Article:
Recent data show that the only identifiable risk factor for macular degeneration which can be altered is cigarette smoking.44Those who smoke cigarettes have some three to five times higher risk of developing macular degeneration than non-smokers. AMD must be added to the list of diseases associated with cigarette smoking and this information used in campaigns to encourage people to quit smoking.

It is apparent that AMD runs in families, although the genetic study of this is exquisitely difficult.4546 As the disease is not manifested until late in life, people who may become affected are phenotypically normal for most of their life, and this makes the normal genetic association studies almost impossible to perform. Studies with sibs or particularly twins with AMD may be useful, as will be the study of the earlier onset hereditary macular degenerations that may share some similarities.

The treatment of macular degeneration also leaves much to be desired. Focal photocoagulation of classic subretinal neovascularisation is appropriate only in a small proportion of cases and slows rather than prevents further vision loss.47 The use of photosensitising dyes may offer a new perspective to treatment, but at present this expensive treatment needs to be repeated on a regular basis in the majority of cases.47 Surgical techniques to excise subretinal tissue, or translocate or transplant various layers of the retina are being studied. They are still highly experimental and await further development before they can be generally applied.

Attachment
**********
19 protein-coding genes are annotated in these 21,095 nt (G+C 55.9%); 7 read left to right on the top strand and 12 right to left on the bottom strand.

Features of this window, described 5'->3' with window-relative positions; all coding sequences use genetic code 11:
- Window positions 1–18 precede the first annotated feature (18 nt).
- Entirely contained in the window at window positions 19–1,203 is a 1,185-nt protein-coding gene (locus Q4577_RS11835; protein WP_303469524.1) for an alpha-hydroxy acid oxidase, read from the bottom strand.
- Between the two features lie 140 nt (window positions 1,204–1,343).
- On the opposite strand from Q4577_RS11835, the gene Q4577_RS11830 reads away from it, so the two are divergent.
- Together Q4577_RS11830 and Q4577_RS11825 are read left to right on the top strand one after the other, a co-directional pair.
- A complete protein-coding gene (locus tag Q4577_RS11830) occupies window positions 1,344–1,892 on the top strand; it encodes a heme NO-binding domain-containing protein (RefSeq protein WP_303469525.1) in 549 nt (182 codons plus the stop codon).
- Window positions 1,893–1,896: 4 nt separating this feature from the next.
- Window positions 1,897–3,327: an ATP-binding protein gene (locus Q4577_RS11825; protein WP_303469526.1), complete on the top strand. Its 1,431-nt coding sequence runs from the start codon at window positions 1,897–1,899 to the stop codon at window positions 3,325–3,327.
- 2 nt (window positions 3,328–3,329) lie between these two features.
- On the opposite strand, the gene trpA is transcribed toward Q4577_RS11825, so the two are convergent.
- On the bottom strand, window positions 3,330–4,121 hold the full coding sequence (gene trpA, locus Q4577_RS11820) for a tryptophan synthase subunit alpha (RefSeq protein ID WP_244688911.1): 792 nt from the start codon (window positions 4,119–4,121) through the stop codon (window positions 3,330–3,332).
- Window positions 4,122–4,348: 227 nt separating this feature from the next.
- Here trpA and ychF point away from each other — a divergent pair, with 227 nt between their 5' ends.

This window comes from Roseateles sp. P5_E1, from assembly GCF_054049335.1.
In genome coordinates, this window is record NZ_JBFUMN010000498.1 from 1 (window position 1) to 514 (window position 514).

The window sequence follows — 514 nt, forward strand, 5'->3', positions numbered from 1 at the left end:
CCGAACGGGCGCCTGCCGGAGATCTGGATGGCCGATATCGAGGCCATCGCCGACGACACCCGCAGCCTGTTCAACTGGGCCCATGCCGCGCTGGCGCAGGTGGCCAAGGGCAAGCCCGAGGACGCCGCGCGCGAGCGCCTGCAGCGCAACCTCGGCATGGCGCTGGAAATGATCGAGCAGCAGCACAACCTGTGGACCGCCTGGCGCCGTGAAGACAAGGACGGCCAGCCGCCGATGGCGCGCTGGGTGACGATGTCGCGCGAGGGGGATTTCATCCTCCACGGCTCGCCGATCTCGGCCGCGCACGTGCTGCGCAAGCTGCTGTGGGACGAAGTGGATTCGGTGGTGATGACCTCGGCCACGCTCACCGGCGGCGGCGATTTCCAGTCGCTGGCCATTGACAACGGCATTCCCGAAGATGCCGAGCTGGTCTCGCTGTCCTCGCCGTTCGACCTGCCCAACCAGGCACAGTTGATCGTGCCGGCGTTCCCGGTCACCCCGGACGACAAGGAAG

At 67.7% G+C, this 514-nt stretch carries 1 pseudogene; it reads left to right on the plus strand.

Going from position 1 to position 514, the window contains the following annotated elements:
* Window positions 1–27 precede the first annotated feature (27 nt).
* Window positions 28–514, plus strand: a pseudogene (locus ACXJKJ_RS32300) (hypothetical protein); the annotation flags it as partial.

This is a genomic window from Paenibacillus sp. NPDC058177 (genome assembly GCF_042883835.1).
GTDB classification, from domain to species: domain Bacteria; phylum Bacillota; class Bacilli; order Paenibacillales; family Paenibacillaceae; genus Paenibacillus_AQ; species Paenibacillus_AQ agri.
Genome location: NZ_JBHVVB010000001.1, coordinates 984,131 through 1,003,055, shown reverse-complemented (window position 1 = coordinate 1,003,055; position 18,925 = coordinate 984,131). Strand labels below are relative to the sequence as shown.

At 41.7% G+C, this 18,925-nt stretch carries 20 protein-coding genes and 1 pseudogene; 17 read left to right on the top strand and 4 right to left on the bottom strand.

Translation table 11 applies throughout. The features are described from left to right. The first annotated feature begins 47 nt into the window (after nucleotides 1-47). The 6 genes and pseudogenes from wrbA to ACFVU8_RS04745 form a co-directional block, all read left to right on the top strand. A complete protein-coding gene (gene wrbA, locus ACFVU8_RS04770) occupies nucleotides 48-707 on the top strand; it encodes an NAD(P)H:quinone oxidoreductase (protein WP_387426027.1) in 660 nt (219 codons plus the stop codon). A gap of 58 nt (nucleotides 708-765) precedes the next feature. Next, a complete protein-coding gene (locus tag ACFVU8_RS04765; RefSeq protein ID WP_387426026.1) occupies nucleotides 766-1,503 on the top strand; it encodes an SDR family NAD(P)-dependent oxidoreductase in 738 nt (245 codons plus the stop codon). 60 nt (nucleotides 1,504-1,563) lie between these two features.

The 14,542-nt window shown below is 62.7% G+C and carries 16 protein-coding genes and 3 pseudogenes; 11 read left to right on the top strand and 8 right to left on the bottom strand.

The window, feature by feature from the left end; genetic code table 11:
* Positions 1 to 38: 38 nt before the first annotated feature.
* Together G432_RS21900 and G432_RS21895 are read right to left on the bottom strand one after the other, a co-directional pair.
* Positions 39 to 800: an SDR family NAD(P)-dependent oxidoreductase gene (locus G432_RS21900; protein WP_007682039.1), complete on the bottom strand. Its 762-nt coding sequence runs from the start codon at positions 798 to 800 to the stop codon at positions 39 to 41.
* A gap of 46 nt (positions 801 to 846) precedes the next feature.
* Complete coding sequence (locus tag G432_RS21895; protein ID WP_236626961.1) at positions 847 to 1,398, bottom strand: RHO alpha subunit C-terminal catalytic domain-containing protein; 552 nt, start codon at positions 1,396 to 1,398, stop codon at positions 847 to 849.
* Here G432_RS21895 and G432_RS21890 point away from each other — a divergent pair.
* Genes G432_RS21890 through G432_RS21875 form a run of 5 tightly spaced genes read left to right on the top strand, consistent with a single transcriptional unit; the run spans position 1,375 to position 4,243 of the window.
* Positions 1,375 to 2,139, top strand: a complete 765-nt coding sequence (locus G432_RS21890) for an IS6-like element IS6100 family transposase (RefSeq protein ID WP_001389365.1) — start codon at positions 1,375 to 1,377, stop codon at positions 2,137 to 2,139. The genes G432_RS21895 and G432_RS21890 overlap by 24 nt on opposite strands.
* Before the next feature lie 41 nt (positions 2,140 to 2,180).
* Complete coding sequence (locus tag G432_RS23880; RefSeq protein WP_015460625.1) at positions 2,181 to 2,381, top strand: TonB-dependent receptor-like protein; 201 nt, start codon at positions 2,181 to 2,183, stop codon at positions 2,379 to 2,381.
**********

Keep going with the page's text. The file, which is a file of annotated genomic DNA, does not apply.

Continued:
There is no question that macular degeneration remains the biggest challenge in terms of prevention of blindness in developed areas.

Although at present we are unable to do much to prevent or treat macular degeneration, a great deal can be done to enhance the function of those who are affected. Early rehabilitation and the use of low vision services can make a tremendous difference in the visual function of people with low vision. The development in low vision devices, from simple magnifiers to closed circuit TV reading devices, can revolutionise the functional ability of people with low vision. Despite this, as many as two out of three of those with low vision are not referred or do not utilise low vision services,48 and frequently those who are referred are not referred until they are essentially blind. There is a real need to increase the availability and utilisation of low vision services, particularly for the elderly with earlier degrees of visual impairment.


In developed countries, blindness and vision loss increase threefold for each decade over 40. This means that the number of people who are vision impaired or blind will double in the next 20 years, just as an effect of the ageing of our population. Similarly, the need for cataract surgery will more than double in the next 20 years, as will the number of people needing screening or treatment for diabetic eye disease. This will need both an increased allocation of resources and the more efficient use of those we currently have. The challenge in the years ahead will be to find ways to prevent, delay, or treat these diseases such as glaucoma and macular degeneration, diseases that seem to result from our living longer than our eyes.

Vision 2020, the global elimination of avoidable blindness around the world, clearly has significant implications for us in developed countries where much still needs to be done, in addition to the more obvious issues in developing areas.